Thoughts going out tonight for El Salvador, Guatemala, and Thailand – that the people remain safe through the rains and flooding.
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Children return to schools in Fukushima amid radiation concernshttp://english.kyodonews.jp/news/2011/10/120685.html
MINAMISOMA, Japan, Oct. 17, Kyodo
Children returned to their original schools in Minamisoma, Fukushima Prefecture, amid radiation concerns Monday after the government lifted its evacuation advisory for the city over the Fukushima nuclear crisis late last month.
Of the 12 municipal junior high and elementary schools located in what had previously been designated an evacuation preparation zone subject to the advisory, five reopened Monday at their original locations.
The municipal government had conducted cleanup work at the schools since August, decontaminating school buildings, yards and commuting routes for children within 200 meters of the schools. But radiation concerns are still lingering.
Radioactive debris in our backyard? Yes, if the Ministry of Environmental Destruction, er, Environment has anything to say (or not say) about it.
Radioactive Debris: Ministry of the Environment to Municipalities – Don’t Tell Anyone, Don’t Say No
As reported here a number of times, Japan’s Ministry of the Environment under Goshi Hosono (who is also in charge of the Fuku I nuclear accident) is more than ever eager to spread radiation throughout Japan by forcing the municipalities (except one – Tokyo – who will be happily burning the debris from Iwate after a bogus test of mixing radioactive debris with regular garbage to reduce the density of radioactive materials in the ashes) to accept disaster debris from Tohoku.
Someone in Japan uploaded the notice from the Ministry to the people in charge of waste disposal in the municipalities, dated October 7, 2011. It is a questionnaire that the Ministry wants the municipalities to fill and send back to the Ministry via email, asking about the current status in the municipalities on their effort to accept disaster debris. The Ministry wants to know how much debris they can take in, what types of debris, what type of disposal available. The similar survey was done several months ago, but since then the local oppositions have grown. So the Ministry wants to persuade the wavering municipalities.
The notice is not what the Ministry would put up on their website as “press release” because it is not a press release. Rather, it is a document only seen by local officials.
The notice is an outrage for anyone who oppose moving the radioactive debris to their cities and towns, particularly those in the western Japan where the radioactive fallout from Fukushima I Nuke Plant has been close to zero. (Internal radiation exposure is another matter, which is happening in the western Japan also.)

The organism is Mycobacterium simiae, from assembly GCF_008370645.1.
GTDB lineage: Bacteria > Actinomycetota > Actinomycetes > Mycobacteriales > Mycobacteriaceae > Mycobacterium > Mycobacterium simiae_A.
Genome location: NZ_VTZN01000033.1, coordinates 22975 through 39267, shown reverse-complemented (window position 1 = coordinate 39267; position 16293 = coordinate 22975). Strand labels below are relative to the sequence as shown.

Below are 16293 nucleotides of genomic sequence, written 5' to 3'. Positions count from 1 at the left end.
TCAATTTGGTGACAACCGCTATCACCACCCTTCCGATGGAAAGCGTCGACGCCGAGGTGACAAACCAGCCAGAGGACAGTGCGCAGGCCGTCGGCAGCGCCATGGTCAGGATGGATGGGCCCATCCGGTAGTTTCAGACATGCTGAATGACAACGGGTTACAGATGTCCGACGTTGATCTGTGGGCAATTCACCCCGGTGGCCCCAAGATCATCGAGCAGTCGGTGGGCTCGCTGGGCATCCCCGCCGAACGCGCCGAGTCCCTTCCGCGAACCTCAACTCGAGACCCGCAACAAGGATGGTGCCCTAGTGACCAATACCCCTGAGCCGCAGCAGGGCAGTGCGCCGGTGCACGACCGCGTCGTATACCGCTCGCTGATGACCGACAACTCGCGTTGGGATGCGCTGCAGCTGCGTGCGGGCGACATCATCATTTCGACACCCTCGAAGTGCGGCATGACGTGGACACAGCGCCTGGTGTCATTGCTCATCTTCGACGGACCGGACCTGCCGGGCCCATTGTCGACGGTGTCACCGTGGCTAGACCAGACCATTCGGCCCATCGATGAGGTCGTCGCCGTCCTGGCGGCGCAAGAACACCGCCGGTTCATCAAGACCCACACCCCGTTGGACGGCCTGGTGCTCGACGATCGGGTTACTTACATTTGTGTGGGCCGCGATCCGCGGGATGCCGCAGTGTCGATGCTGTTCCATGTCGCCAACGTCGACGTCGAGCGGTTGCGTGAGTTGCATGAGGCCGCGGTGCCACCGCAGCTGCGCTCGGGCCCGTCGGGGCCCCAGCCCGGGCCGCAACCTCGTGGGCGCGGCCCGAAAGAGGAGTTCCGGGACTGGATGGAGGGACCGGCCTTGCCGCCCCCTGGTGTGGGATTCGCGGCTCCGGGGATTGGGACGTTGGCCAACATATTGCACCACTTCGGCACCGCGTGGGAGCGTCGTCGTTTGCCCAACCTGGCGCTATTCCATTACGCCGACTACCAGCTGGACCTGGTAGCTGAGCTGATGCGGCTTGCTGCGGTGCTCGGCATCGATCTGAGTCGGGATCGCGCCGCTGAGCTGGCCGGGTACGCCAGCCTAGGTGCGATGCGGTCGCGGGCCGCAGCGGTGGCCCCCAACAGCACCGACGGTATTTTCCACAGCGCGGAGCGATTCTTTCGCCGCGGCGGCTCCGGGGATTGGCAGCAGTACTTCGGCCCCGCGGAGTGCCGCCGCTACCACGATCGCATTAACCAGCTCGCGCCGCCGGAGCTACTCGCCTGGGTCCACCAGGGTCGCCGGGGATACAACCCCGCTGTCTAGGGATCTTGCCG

When we announce the result of the survey, the names of the individual municipalities will not be disclosed.
Unlike the earlier survey where all the names of the municipalities were disclosed and which led to the citizens’ oppositions in those municipalities, the Ministry is assuring them their names won’t be disclosed this time.
Second, in the multiple choices on the current effort level at the municipalities, there is no choice to say “No” to the debris. There are three choices, and they are:
A: Already accepting the debris
B: Effort already ongoing such as sending the personnel to the disaster area and setting up the committee to discuss the acceptance
C: Hasn’t started sending the personnel to the disaster area or setting up the committee, but ongoing discussion toward accepting the debris
There should have been D: No plan to accept any debris from the disaster area, period.
To top it off, when it actually comes to bringing the disaster debris to those municipalities who will have secretly said yes, the residents may or may not be consulted if the case of Aichi Prefecture is any indication:
“When the actual acceptance of the debris happens, we may consider having the municipalities explain to the residents.”
Doing the rudimentary reading-between-the-lines exercise, I think the Ministry is saying it does not require that the municipalities explain the debris acceptance to the residents, and it certainly does not require that the explanation be done beforehand.
Some on the net call the Ministry as “The Ministry of the Environmental Destruction”. That’s about right.
[Read all of EX-SKF’s entry at:]
Here is the article he refers to, published in the Chunichi News on 15 Oct 2011:
This last entry from Fukushima Diary can be read in its entirety at:
Breaking News: Latest J-Gov radiation scans of Japan’s rice basket
The Japanese Ministry of Education, Culture, Sports, Science and Technology has published the latest helicopter radiation survey results (document publish date 10-12-11). I have included a mirrored copy of the document below.
I have also pulled out some of the maps as image captures to make it a bit easier to see. Remember to not hot link to these images to save our servers from a sorry overload fate. (thanks ahead of time!)
This is aimed to measure the radiation level attache to the ground.
The helicopter scanned 1m high from the ground.(Beta ray flies only for 1m)
Now in Japan,it is the season to sell newly harvested rice in the market.
This therefore is to kill “harmful rumor” politically.
The map on the bottom is made by Mr.Hayakawa,from Gumna uni,who is a specialist of volcanic ash.
He has been contributed to the world by making his independent contamination map.
Comparing his map to the newly published map,contamination of south part of Niigata can be manipulated on the government’s map.
Also,on the map of government,Sendai area,which is the biggest city in North Japan is unnaturally “clean” unless plume jumped to avoid Sendai.
Route that radiation followed through Tohoku area according to Professor Hayakawa, Gunma University: